4. A chronological description and documentation, covering at least the minimum number of years required for the rank sought, of:

      • the candidate's service to the Law Library including committee activities, workshops presented, publications, etc.

      • the candidate's professional activities including continuing education courses, workshops, and professional organization affiliations.

      • the candidate's contributions to research and other creative activities.

    If the candidate desires, the following may be included:

    1. A chronological description of the candidate's service to the community.

    2. Letters of appreciation

    ** Although a dossier is required for the internal, Law Library, consideration of applications for promotion, the dossier is not necessarily part of the documentation forwarded for review at the University level.  Consequently, candidates should consult the current University guidelines for Librarian Promotion for a list of what documents are reviewed at that level; and they should prepare those documents with the realization that they must stand alone, without the dossier, at the University level of review.  Copies of completed dossiers that can be used as models are available in the Law Library Archives.

    6. Review Process

    The Committee, in strict confidence, will review all documentation and vote on all candidates.  A Committee member who feels that he or she cannot vote in an individual case because of a conflict of interest will abstain. Voting will be by written ballot, and the decisions will be determined by majority vote. The Committee chair will vote only in the case of a tie. For each candidate the Committee will forward its recommendation, the vote tally, and a narrative supporting the recommendation to the Law Library Director. After formal approval of the promotions, the Committee chair will request authorization from the Steering Group to destroy all ballots and return one dossier to the candidates. Original letters of reference will be retained according to the University of Georgia retention standards.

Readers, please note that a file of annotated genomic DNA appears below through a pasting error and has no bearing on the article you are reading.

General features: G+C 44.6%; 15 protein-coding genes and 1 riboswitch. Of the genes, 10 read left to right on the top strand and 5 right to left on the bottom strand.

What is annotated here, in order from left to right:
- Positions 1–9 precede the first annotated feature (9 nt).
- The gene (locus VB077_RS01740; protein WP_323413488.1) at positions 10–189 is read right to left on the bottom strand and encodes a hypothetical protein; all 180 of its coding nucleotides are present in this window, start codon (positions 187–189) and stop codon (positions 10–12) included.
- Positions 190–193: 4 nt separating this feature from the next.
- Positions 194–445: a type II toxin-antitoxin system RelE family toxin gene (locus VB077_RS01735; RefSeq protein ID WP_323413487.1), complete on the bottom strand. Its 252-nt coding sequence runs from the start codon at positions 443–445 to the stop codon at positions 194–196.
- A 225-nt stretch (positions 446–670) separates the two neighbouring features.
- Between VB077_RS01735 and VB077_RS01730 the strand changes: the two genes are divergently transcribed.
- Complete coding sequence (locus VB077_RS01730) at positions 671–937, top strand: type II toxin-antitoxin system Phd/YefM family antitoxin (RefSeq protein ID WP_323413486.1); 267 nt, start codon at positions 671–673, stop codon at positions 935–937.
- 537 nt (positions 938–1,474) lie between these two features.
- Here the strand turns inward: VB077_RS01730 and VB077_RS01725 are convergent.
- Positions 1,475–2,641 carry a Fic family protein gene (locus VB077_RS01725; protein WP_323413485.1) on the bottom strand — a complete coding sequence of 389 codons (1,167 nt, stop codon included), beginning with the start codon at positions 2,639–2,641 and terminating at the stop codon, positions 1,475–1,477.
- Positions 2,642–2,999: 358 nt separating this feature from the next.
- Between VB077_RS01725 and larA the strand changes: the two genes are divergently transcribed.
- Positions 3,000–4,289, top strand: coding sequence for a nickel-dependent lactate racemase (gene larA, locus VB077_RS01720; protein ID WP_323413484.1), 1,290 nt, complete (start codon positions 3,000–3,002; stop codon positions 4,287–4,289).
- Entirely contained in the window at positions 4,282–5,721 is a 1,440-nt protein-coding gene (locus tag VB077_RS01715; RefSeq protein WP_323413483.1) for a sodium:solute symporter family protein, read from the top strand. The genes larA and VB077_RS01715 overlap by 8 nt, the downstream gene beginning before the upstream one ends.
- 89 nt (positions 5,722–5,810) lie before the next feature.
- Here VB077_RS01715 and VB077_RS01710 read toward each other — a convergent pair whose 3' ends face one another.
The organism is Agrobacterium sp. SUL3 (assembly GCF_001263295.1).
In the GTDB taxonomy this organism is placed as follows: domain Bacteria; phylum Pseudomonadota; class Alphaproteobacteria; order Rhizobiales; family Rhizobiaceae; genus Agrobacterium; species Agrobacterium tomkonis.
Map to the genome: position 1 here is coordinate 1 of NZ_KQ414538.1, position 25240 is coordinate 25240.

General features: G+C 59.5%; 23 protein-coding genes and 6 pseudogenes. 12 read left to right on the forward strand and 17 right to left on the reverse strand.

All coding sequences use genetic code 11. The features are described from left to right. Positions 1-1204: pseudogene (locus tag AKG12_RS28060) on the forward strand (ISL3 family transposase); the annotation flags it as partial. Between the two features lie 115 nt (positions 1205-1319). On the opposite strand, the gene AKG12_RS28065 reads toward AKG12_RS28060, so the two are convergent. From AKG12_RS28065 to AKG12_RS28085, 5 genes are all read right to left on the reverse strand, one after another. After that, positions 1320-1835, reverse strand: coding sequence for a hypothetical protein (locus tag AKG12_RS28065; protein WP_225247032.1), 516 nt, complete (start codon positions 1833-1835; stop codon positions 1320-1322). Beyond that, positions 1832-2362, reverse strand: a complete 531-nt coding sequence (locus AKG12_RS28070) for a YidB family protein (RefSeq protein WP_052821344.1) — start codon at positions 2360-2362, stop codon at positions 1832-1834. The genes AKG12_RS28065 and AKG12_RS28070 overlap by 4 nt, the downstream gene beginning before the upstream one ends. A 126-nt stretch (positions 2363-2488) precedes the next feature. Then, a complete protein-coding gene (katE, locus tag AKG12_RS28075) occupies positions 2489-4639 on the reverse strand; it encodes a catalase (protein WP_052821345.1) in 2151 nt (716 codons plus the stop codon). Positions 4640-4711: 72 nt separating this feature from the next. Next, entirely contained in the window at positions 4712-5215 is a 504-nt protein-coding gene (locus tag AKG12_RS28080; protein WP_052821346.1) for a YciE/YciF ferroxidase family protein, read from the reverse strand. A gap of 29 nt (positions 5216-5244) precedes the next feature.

The Law Library Director will review the documentation and notify the candidates in writing of his or her decision along with the recommendation and narrative of the Committee. The Law Library Director will also notify the Committee of his or her decision regarding each candidate. In the case of a negative recommendation from either the Committee or the Law Library Director, the Law Library Director will confer with the candidate and specify the reasons for the denial. If the candidate decides against appealing the denial, the matter of promotion will be closed for the academic year.

    Unless both the Law Library Director and the Committee have recommended against promotion, the Law Library Director will forward the appropriate documentation to the Dean of the Law School.

    A candidate may view and add to his/her dossier at any time prior to the Committee’s vote but may not see confidential letters of recommendation.